Many stamp collectors and dealers are interested in creating digital images of their stamps, covers, and other philatelic material. There are many uses for these images, including computerized databases, Web pages, and on-line auction listings. The process of creating a digital image from a paper document is called scanning. The procedure is not all that difficult, but it can be a bit confusing to the newcomer. I have gathered some basic information to help you get started creating digital images of your stamps and covers.
Selecting a Scanner
If you do not already own a scanner, the information in this section will help you select one that is suited to your needs. I do not recommend specific models because it is impossible for me to keep up with the constant introduction of new units. I suggest that you use this information to determine the type of scanner you want and the specifications you need, and then go shopping.
Types of Scanners
Scanners come in a variety of configurations. The type you should consider depends on both your planned scanning needs and your budget.
- Drum scanners. This type of scanner provides the highest level of image quality. They are typically found at professional printing businesses. In a drum scanner, the original is attached to a cylindrical drum and rotated past the sensing elements. These scanners are very expensive, with capabilities that go well beyond the needs of desktop scanning.
- Flatbed scanners. This type of scanner provides a flat glass surface onto which the original is placed. The illumination and sensing elements move under the glass to scan the image. Flatbed scanners are available in a wide range of sizes, prices, and capabilities. Some flatbeds offer a transparency scanning adapter as an option.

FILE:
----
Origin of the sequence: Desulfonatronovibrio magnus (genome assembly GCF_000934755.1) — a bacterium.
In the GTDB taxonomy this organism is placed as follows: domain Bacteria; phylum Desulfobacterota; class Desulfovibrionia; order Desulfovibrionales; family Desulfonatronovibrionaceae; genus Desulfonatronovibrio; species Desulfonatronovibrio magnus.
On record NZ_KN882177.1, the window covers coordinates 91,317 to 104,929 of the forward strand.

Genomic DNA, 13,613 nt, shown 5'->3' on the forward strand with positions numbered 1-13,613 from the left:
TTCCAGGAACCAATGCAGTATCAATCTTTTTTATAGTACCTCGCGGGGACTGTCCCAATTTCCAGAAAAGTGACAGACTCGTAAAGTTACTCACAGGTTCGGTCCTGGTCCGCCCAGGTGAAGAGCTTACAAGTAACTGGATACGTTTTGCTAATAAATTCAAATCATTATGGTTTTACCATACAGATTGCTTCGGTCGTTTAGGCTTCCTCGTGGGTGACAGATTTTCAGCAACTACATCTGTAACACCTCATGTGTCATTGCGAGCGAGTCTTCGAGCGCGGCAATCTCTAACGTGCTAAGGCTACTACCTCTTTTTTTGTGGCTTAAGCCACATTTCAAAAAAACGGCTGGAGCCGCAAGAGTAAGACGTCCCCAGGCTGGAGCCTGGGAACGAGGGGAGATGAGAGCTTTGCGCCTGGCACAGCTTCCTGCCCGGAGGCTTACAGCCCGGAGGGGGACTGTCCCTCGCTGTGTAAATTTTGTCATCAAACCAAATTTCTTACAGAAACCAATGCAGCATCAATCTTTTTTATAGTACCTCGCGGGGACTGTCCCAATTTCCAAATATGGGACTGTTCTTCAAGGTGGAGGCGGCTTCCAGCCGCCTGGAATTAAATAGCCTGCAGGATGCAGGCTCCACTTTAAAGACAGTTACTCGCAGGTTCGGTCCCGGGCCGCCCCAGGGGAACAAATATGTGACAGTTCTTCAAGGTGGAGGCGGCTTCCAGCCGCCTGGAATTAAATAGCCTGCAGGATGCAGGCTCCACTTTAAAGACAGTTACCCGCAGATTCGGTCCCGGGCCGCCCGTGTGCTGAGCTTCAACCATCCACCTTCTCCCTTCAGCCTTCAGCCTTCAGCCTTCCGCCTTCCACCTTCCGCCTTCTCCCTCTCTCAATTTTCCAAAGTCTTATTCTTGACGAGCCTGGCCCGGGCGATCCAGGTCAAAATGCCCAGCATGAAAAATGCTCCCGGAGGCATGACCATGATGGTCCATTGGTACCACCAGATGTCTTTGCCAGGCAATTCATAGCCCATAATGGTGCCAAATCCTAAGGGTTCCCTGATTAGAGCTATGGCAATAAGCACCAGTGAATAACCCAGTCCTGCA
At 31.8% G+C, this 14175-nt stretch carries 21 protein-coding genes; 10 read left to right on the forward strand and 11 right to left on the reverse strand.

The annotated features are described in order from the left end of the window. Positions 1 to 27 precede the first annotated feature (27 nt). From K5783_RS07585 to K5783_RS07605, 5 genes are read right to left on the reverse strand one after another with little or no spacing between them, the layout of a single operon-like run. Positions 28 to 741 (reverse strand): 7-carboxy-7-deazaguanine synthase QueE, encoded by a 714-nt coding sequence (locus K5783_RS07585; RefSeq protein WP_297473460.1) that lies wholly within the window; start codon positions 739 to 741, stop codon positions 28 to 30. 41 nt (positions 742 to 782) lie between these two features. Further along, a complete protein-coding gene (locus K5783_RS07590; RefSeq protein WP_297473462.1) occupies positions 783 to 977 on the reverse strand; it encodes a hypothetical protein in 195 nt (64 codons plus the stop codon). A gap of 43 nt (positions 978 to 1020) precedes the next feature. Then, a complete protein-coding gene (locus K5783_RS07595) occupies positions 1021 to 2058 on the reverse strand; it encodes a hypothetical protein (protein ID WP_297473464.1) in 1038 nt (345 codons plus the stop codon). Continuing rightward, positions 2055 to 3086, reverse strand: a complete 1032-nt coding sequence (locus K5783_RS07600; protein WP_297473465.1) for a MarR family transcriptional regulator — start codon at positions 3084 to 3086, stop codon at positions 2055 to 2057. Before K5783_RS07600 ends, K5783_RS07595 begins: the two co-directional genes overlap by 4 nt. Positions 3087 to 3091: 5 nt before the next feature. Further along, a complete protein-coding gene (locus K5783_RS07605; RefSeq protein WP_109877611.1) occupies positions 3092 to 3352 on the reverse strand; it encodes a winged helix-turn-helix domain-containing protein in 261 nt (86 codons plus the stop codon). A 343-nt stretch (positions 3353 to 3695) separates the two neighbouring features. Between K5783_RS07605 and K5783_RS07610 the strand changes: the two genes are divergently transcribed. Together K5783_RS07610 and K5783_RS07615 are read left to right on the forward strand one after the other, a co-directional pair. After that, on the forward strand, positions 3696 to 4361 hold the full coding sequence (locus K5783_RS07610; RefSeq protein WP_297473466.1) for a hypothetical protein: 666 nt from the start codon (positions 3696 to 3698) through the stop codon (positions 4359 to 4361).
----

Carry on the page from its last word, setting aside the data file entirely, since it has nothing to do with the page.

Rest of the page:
- Single sheet scanners. This type of scanner is designed for single sheets of paper. You insert one edge of the paper in a slot and the scanner grabs it, feeds it past the sensing array, and passes it out the other side. Some single sheet scanners are even integrated into keyboards. Such scanners were originally designed for digitizing documents and images for archiving, and many models are not suitable for creating high-quality images.
- Sheet-fed scanners. These scanners take a stack of pages and scan them in sequence while you get coffee. Some even do duplex (2 sided) scans. They are very useful in some situations but not much use to the philatelist.
- Photo scanners. This type of scanner is designed to scan snapshots up to approximately 4´6 inches in size. Some are separate desktop units, others install directly into a computer much like a diskette drive.
- Hand scanners. This type of scanner requires the user to manually scan an image. Hand scanners look something like an overgrown mouse. To scan, you manually drag the unit over the original document. Handheld scanners are suitable only for small originals that are no wider than the scanner itself. In theory, most hand scanners permit you to scan a wide original in two or more passes and “stitch” the scans together into a final image. This, however, never works as well as the manufacturers claim.
- Slide scanners. This type of scanner is designed for scanning slides (transparencies) rather than opaque originals, such as photographic prints. While rarely relevant for scanning philatelic material, a dedicated slide scanner is the best choice for scanning slides. Some flatbed scanners come with transparency adapters but they do not provide top quality results, particularly with small slides such as 35mm. Slide scanners have very high resolution, typically a minimum of 2400 dpi, required for getting all the details out of your slides. Many slide scanners also have the ability to scan color negatives and to convert the negative image to a positive image.
For philatelic purposes, a flatbed scanner is undoubtedly the most versatile. You can scan anything from a single stamp to an entire stockbook or album page. A hand scanner may be a viable alternative, particularly if your budget is tight, although the prices of flatbed scanners are so low that this is rarely a real consideration. The width limitation of hand scanners does not matter so much for stamps and covers. I have also seen single sheet scanners and photo scanners used successfully for philatelic purposes, although they require that the item being scanned be sandwiched between clear plastic sheets for feeding into the scanner.